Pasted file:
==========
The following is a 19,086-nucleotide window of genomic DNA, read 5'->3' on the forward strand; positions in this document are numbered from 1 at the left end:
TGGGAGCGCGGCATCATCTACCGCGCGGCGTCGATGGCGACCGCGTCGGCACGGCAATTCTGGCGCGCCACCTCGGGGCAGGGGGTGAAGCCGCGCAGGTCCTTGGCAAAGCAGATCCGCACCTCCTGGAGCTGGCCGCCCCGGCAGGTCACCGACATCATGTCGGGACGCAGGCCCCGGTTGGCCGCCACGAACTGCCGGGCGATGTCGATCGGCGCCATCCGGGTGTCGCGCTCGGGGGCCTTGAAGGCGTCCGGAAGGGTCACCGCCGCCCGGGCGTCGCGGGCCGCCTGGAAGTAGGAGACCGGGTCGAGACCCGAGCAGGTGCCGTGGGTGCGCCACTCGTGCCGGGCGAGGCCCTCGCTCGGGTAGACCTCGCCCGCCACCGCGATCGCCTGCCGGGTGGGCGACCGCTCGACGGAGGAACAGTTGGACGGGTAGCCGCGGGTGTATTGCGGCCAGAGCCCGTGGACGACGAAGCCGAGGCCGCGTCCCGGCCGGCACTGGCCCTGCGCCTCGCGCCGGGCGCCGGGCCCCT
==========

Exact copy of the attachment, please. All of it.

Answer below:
The following is a 19,086-nucleotide window of genomic DNA, read 5'->3' on the forward strand; positions in this document are numbered from 1 at the left end:
TGGGAGCGCGGCATCATCTACCGCGCGGCGTCGATGGCGACCGCGTCGGCACGGCAATTCTGGCGCGCCACCTCGGGGCAGGGGGTGAAGCCGCGCAGGTCCTTGGCAAAGCAGATCCGCACCTCCTGGAGCTGGCCGCCCCGGCAGGTCACCGACATCATGTCGGGACGCAGGCCCCGGTTGGCCGCCACGAACTGCCGGGCGATGTCGATCGGCGCCATCCGGGTGTCGCGCTCGGGGGCCTTGAAGGCGTCCGGAAGGGTCACCGCCGCCCGGGCGTCGCGGGCCGCCTGGAAGTAGGAGACCGGGTCGAGACCCGAGCAGGTGCCGTGGGTGCGCCACTCGTGCCGGGCGAGGCCCTCGCTCGGGTAGACCTCGCCCGCCACCGCGATCGCCTGCCGGGTGGGCGACCGCTCGACGGAGGAACAGTTGGACGGGTAGCCGCGGGTGTATTGCGGCCAGAGCCCGTGGACGACGAAGCCGAGGCCGCGTCCCGGCCGGCACTGGCCCTGCGCCTCGCGCCGGGCGCCGGGCCCCT